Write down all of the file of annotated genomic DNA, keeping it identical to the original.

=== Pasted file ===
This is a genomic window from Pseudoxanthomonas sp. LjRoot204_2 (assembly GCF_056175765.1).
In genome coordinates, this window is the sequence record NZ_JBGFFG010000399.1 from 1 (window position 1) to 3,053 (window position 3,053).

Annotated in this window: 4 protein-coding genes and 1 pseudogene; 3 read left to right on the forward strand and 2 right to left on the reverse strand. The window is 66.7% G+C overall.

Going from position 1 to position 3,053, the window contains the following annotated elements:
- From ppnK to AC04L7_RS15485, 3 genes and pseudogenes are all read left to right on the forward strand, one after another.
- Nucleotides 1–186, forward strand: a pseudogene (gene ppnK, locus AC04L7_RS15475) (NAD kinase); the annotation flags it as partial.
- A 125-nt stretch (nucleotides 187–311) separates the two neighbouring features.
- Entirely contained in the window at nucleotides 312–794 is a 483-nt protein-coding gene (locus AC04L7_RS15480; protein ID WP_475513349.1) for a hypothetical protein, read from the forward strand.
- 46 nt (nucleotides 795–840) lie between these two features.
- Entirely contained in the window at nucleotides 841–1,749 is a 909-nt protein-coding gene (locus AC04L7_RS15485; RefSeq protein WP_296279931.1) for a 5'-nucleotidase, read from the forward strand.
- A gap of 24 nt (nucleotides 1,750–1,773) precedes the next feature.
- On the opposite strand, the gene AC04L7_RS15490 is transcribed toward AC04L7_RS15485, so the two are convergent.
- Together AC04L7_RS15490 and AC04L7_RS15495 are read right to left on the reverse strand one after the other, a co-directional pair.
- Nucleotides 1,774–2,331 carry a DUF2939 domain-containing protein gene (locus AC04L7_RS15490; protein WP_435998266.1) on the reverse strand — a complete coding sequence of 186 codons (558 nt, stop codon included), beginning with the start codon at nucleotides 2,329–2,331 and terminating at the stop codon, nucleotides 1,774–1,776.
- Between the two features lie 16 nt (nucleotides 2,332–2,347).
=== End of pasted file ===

This is a genomic window from Pseudoxanthomonas sp. LjRoot204_2 (assembly GCF_056175765.1).
In genome coordinates, this window is the sequence record NZ_JBGFFG010000399.1 from 1 (window position 1) to 3,053 (window position 3,053).

Annotated in this window: 4 protein-coding genes and 1 pseudogene; 3 read left to right on the forward strand and 2 right to left on the reverse strand. The window is 66.7% G+C overall.

Going from position 1 to position 3,053, the window contains the following annotated elements:
- From ppnK to AC04L7_RS15485, 3 genes and pseudogenes are all read left to right on the forward strand, one after another.
- Nucleotides 1–186, forward strand: a pseudogene (gene ppnK, locus AC04L7_RS15475) (NAD kinase); the annotation flags it as partial.
- A 125-nt stretch (nucleotides 187–311) separates the two neighbouring features.
- Entirely contained in the window at nucleotides 312–794 is a 483-nt protein-coding gene (locus AC04L7_RS15480; protein ID WP_475513349.1) for a hypothetical protein, read from the forward strand.
- 46 nt (nucleotides 795–840) lie between these two features.
- Entirely contained in the window at nucleotides 841–1,749 is a 909-nt protein-coding gene (locus AC04L7_RS15485; RefSeq protein WP_296279931.1) for a 5'-nucleotidase, read from the forward strand.
- A gap of 24 nt (nucleotides 1,750–1,773) precedes the next feature.
- On the opposite strand, the gene AC04L7_RS15490 is transcribed toward AC04L7_RS15485, so the two are convergent.
- Together AC04L7_RS15490 and AC04L7_RS15495 are read right to left on the reverse strand one after the other, a co-directional pair.
- Nucleotides 1,774–2,331 carry a DUF2939 domain-containing protein gene (locus AC04L7_RS15490; protein WP_435998266.1) on the reverse strand — a complete coding sequence of 186 codons (558 nt, stop codon included), beginning with the start codon at nucleotides 2,329–2,331 and terminating at the stop codon, nucleotides 1,774–1,776.
- Between the two features lie 16 nt (nucleotides 2,332–2,347).